Neuromuscular Disorders Division
The Neuromuscular Division works through the UC Neuromuscular Disorders Program of the UC Gardner Neuroscience Institute, in addition to the Cincinnati and Dayton Muscular Dystrophy Association and the ALS Association of Ohio, in coordinating care needs and plans.
Neuromuscular disorders, or disorders of the peripheral nervous system, are some of the most common diseases faced by our aging population. These disorders can encompass everything from the very common low back pain with lumbar nerve root compression (lumbar radiculopathy) to the very specific disorders of muscle strength and deterioration (muscular dystrophy). Neuromuscular disorders deal with motor neurons, nerve roots of the spine, brachial and lumbar plexus, nerve, neuromuscular junction and muscle.
Examples of neuromuscular disorders include:
- Amyotrophic lateral sclerosis (Lou Gehrig’s disease)
- Spinal muscular atrophy
- Cervical and lumbar radiculopathies
- Acute and chronic inflammatory demyelinating polyradiculoneuropathy (AIDP or Guillain-Barre, and CIDP)
- Hereditary neuropathy (Charcot Marie Tooth disease)
- Acquired neuropathies (diabetes, related to toxins and chemotherapy, etc)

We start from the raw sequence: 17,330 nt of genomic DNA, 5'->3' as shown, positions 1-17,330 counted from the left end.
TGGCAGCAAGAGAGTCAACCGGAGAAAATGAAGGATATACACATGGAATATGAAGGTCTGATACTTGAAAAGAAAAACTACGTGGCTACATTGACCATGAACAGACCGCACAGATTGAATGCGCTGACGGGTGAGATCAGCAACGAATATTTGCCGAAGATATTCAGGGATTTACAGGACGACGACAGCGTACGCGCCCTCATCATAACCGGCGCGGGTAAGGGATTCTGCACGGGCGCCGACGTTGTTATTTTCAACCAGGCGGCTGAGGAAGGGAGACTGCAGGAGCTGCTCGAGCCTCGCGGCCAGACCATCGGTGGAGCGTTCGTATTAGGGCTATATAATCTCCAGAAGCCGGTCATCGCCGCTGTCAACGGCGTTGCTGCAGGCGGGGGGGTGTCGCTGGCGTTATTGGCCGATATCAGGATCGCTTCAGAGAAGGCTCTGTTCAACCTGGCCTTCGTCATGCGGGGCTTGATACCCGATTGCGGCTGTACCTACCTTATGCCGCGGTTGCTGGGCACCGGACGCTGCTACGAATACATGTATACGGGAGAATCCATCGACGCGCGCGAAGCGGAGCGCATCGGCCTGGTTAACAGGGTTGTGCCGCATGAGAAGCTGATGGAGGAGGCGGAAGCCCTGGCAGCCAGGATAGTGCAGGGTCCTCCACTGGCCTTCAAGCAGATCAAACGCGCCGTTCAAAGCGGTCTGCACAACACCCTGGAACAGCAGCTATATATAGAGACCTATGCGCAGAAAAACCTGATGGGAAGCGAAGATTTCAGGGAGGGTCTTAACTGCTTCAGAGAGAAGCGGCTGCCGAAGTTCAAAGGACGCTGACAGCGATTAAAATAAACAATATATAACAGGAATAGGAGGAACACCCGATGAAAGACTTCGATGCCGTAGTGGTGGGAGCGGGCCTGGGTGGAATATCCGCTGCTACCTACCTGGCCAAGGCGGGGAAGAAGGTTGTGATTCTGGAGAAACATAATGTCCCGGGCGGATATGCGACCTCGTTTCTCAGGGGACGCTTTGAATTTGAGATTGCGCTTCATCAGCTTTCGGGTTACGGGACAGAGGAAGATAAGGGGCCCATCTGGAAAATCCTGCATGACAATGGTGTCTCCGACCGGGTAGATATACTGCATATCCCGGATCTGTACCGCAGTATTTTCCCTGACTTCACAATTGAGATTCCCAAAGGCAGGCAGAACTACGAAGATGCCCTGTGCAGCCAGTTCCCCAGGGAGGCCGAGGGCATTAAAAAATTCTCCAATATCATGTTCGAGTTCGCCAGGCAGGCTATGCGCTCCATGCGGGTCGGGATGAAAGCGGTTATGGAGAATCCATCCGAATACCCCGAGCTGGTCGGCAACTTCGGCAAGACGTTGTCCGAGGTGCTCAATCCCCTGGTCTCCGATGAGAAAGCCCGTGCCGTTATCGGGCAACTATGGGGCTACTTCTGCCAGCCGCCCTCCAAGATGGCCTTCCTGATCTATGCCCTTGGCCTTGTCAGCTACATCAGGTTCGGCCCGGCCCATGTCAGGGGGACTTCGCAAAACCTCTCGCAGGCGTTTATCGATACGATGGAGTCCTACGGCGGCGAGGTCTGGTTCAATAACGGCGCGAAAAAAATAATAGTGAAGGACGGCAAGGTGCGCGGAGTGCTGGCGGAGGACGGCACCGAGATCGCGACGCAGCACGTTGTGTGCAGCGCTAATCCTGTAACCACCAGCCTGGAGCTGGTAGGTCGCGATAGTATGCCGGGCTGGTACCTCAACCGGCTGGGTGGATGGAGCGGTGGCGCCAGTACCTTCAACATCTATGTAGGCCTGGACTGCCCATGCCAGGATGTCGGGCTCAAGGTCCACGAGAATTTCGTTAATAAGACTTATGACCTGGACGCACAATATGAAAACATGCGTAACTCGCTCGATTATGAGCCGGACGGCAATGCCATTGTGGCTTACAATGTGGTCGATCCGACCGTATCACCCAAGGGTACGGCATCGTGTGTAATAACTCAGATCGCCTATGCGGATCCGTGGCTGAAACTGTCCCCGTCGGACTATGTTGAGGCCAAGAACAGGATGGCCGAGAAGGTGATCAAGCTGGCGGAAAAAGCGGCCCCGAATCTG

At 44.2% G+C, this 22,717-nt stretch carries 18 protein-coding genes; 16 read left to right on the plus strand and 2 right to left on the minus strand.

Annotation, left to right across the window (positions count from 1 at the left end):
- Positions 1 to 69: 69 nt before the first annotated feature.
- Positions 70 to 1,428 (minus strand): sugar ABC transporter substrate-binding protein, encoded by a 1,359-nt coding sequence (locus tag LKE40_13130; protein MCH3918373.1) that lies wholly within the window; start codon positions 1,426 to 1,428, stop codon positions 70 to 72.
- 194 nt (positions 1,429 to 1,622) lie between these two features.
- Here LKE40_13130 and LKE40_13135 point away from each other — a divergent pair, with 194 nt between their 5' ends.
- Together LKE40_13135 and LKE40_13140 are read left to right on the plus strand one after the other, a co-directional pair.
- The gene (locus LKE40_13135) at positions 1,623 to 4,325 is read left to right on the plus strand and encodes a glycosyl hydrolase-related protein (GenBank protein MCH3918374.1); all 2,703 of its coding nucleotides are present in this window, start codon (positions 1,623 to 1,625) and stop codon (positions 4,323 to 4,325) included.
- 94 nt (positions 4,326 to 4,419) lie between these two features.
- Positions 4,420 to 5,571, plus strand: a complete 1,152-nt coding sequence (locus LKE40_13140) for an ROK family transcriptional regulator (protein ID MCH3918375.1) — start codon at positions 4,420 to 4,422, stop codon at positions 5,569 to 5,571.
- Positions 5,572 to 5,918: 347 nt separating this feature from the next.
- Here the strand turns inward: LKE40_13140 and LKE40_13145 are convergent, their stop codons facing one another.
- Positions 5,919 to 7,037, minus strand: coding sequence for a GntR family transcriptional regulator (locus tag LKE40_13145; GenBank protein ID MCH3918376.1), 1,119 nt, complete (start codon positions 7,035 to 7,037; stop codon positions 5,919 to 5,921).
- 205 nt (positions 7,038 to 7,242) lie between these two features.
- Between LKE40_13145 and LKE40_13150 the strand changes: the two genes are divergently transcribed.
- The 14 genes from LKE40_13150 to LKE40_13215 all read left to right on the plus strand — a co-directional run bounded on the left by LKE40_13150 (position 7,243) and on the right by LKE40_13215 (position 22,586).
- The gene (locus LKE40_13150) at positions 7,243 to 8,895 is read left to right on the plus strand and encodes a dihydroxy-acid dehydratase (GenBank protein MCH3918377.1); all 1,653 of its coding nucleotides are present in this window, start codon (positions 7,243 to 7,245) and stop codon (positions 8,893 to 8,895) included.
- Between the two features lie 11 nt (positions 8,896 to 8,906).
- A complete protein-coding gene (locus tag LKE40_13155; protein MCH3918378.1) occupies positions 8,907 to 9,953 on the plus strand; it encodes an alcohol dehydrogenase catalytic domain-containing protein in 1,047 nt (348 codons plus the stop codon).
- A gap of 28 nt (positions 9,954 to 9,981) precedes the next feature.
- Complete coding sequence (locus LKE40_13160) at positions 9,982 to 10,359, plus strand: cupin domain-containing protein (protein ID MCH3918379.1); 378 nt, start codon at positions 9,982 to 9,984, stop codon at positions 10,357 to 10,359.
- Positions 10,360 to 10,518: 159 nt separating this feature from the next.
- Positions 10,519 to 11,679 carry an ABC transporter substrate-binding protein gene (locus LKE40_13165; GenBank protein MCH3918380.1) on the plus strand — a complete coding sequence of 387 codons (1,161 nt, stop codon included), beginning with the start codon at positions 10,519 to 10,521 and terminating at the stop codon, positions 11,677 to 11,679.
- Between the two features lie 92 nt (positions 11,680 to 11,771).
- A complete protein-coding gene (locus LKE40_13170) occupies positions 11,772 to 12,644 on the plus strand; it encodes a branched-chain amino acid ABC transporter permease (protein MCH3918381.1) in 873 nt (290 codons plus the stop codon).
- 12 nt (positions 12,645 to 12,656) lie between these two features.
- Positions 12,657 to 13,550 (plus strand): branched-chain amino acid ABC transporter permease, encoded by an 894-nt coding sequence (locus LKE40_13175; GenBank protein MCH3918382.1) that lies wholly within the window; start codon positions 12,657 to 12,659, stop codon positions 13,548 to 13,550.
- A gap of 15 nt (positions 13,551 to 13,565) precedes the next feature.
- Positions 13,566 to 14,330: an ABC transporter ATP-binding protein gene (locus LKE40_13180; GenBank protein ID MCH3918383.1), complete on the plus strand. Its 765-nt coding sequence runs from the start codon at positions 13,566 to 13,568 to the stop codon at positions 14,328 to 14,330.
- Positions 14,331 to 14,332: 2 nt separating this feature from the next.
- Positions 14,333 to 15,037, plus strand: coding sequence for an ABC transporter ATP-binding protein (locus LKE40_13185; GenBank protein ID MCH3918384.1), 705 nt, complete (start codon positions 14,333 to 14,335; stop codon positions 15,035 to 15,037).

- Myasthenia gravis and neuromuscular junction disorders
- Muscular dystrophy
- Metabolic myopathies (mitochondrial disorders, myophosphorylase deficiency)
- Inflammatory myopathies (dermatomyositis, polymyositis, inclusion body myositis)
The goal of treatment is to treat what can be modified, improve symptom control and increase mobility and function. We provide thorough, compassionate care to our patients struggling with these difficult diseases.
The division offers a Neuromuscular Medicine Fellowship
, a one-year ACGME-approved program designed to provide the fellow with expertise in the diagnosis and management of diverse neuromuscular disorders including motor neuron, peripheral nerve, neuromuscular junction, and muscle disorders.
Our physicians work to provide patient-centered, coordinated care. We often incorporate physical therapy (legs and walking), occupational therapy (hands and arms), speech and swallowing therapy and pulmonology to make sure our patients receive the best care possible.
When needed, we help procure the services of surgeons for specific neuromuscular disorders when it is felt to be beneficial. We also are trained in the use of specific immunosuppressants when the process may benefit from turning the immune system down.
Finally, our physicians are trained in and perform electromyograms (EMG), the diagnostic test of choice for delineating neuromuscular disorders. We operate three neurophysiology laboratories for this purpose, one at the UC Health Physicians Office–Clifton, one at the Hoxworth Neurology Clinic and one at the UC Health Physicians Office North in West Chester.
The neuromuscular group, headed by John Quinlan, MD, has recently expanded over the past few years with five adult and one pediatric neuromuscular-fellowship-trained specialists.
This group of physician/investigators has active clinical and research programs in spinal muscular atrophy, muscular dystrophy and myasthenia gravis. The researchers work with other neuroscientists in the UC Academic Health Center, using a well-defined mouse model of muscular dystrophy.